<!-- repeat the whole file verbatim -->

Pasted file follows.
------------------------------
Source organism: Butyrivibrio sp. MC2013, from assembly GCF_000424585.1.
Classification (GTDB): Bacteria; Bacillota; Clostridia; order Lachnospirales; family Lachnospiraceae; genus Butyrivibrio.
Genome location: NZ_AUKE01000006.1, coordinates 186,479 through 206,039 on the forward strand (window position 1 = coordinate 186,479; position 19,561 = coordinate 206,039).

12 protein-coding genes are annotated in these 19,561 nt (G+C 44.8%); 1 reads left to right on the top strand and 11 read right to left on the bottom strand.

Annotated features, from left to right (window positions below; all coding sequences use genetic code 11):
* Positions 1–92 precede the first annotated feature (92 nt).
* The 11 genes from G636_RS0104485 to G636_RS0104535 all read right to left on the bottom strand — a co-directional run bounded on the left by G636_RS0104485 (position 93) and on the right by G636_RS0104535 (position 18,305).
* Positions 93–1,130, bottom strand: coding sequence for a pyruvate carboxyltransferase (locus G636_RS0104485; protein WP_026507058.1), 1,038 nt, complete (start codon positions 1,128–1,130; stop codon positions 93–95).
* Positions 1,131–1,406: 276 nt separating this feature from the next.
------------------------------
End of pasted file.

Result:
Source organism: Butyrivibrio sp. MC2013, from assembly GCF_000424585.1.
Classification (GTDB): Bacteria; Bacillota; Clostridia; order Lachnospirales; family Lachnospiraceae; genus Butyrivibrio.
Genome location: NZ_AUKE01000006.1, coordinates 186,479 through 206,039 on the forward strand (window position 1 = coordinate 186,479; position 19,561 = coordinate 206,039).

12 protein-coding genes are annotated in these 19,561 nt (G+C 44.8%); 1 reads left to right on the top strand and 11 read right to left on the bottom strand.

Annotated features, from left to right (window positions below; all coding sequences use genetic code 11):
* Positions 1–92 precede the first annotated feature (92 nt).
* The 11 genes from G636_RS0104485 to G636_RS0104535 all read right to left on the bottom strand — a co-directional run bounded on the left by G636_RS0104485 (position 93) and on the right by G636_RS0104535 (position 18,305).
* Positions 93–1,130, bottom strand: coding sequence for a pyruvate carboxyltransferase (locus G636_RS0104485; protein WP_026507058.1), 1,038 nt, complete (start codon positions 1,128–1,130; stop codon positions 93–95).
* Positions 1,131–1,406: 276 nt separating this feature from the next.